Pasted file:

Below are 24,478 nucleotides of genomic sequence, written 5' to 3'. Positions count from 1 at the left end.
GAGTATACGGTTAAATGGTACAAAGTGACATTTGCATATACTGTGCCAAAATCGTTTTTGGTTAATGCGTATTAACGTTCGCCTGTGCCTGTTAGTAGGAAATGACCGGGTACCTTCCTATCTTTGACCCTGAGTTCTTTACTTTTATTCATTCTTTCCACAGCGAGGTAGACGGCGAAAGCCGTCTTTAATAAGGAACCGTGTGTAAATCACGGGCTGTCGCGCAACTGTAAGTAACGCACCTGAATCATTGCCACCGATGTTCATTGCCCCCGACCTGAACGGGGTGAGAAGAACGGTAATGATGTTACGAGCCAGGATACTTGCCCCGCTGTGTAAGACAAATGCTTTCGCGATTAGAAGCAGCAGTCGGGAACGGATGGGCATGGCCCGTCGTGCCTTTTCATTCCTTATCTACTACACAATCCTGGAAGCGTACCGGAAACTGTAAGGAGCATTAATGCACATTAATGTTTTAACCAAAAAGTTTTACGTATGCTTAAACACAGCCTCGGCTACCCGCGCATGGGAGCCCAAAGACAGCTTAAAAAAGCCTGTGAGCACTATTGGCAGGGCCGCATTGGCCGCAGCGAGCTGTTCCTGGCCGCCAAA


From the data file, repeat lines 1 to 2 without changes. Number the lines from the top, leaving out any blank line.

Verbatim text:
Below are 24,478 nucleotides of genomic sequence, written 5' to 3'. Positions count from 1 at the left end.
GAGTATACGGTTAAATGGTACAAAGTGACATTTGCATATACTGTGCCAAAATCGTTTTTGGTTAATGCGTATTAACGTTCGCCTGTGCCTGTTAGTAGGAAATGACCGGGTACCTTCCTATCTTTGACCCTGAGTTCTTTACTTTTATTCATTCTTTCCACAGCGAGGTAGACGGCGAAAGCCGTCTTTAATAAGGAACCGTGTGTAAATCACGGGCTGTCGCGCAACTGTAAGTAACGCACCTGAATCATTGCCACCGATGTTCATTGCCCCCGACCTGAACGGGGTGAGAAGAACGGTAATGATGTTACGAGCCAGGATACTTGCCCCGCTGTGTAAGACAAATGCTTTCGCGATTAGAAGCAGCAGTCGGGAACGGATGGGCATGGCCCGTCGTGCCTTTTCATTCCTTATCTACTACACAATCCTGGAAGCGTACCGGAAACTGTAAGGAGCATTAATGCACATTAATGTTTTAACCAAAAAGTTTTACGTATGCTTAAACACAGCCTCGGCTACCCGCGCATGGGAGCCCAAAGACAGCTTAAAAAAGCCTGTGAGCACTATTGGCAGGGCCGCATTGGCCGCAGCGAGCTGTTCCTGGCCGCCAAA